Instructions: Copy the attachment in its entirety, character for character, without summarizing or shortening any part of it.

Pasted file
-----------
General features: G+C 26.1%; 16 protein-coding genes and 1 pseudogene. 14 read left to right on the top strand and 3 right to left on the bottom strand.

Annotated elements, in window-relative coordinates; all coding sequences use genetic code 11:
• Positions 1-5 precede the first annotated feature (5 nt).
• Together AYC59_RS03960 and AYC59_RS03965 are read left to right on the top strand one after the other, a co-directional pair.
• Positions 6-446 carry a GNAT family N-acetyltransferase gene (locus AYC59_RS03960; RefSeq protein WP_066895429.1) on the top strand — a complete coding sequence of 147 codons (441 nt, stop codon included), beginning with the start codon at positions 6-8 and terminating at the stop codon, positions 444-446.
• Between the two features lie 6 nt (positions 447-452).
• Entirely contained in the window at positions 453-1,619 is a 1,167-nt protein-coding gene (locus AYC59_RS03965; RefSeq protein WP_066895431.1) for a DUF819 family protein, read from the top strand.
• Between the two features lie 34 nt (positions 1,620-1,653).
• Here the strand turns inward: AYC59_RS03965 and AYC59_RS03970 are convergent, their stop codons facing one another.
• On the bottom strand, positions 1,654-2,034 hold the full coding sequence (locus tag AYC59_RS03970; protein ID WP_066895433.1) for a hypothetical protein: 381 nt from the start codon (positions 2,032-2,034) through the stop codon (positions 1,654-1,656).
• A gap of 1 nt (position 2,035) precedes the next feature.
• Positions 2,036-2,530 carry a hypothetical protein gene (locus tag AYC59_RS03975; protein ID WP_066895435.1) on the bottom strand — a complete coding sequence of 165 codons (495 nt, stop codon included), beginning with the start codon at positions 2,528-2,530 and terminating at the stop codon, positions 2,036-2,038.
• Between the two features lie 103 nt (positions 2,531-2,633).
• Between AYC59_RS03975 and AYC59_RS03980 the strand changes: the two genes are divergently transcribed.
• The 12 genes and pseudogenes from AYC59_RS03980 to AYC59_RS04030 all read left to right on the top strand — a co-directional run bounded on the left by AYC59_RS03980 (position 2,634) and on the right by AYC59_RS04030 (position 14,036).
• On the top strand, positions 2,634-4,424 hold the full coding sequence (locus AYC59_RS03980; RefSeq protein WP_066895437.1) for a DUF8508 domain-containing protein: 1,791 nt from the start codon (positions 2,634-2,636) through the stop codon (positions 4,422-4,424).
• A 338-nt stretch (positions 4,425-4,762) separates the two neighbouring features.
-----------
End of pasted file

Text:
General features: G+C 26.1%; 16 protein-coding genes and 1 pseudogene. 14 read left to right on the top strand and 3 right to left on the bottom strand.

Annotated elements, in window-relative coordinates; all coding sequences use genetic code 11:
• Positions 1-5 precede the first annotated feature (5 nt).
• Together AYC59_RS03960 and AYC59_RS03965 are read left to right on the top strand one after the other, a co-directional pair.
• Positions 6-446 carry a GNAT family N-acetyltransferase gene (locus AYC59_RS03960; RefSeq protein WP_066895429.1) on the top strand — a complete coding sequence of 147 codons (441 nt, stop codon included), beginning with the start codon at positions 6-8 and terminating at the stop codon, positions 444-446.
• Between the two features lie 6 nt (positions 447-452).
• Entirely contained in the window at positions 453-1,619 is a 1,167-nt protein-coding gene (locus AYC59_RS03965; RefSeq protein WP_066895431.1) for a DUF819 family protein, read from the top strand.
• Between the two features lie 34 nt (positions 1,620-1,653).
• Here the strand turns inward: AYC59_RS03965 and AYC59_RS03970 are convergent, their stop codons facing one another.
• On the bottom strand, positions 1,654-2,034 hold the full coding sequence (locus tag AYC59_RS03970; protein ID WP_066895433.1) for a hypothetical protein: 381 nt from the start codon (positions 2,032-2,034) through the stop codon (positions 1,654-1,656).
• A gap of 1 nt (position 2,035) precedes the next feature.
• Positions 2,036-2,530 carry a hypothetical protein gene (locus tag AYC59_RS03975; protein ID WP_066895435.1) on the bottom strand — a complete coding sequence of 165 codons (495 nt, stop codon included), beginning with the start codon at positions 2,528-2,530 and terminating at the stop codon, positions 2,036-2,038.
• Between the two features lie 103 nt (positions 2,531-2,633).
• Between AYC59_RS03975 and AYC59_RS03980 the strand changes: the two genes are divergently transcribed.
• The 12 genes and pseudogenes from AYC59_RS03980 to AYC59_RS04030 all read left to right on the top strand — a co-directional run bounded on the left by AYC59_RS03980 (position 2,634) and on the right by AYC59_RS04030 (position 14,036).
• On the top strand, positions 2,634-4,424 hold the full coding sequence (locus AYC59_RS03980; RefSeq protein WP_066895437.1) for a DUF8508 domain-containing protein: 1,791 nt from the start codon (positions 2,634-2,636) through the stop codon (positions 4,422-4,424).
• A 338-nt stretch (positions 4,425-4,762) separates the two neighbouring features.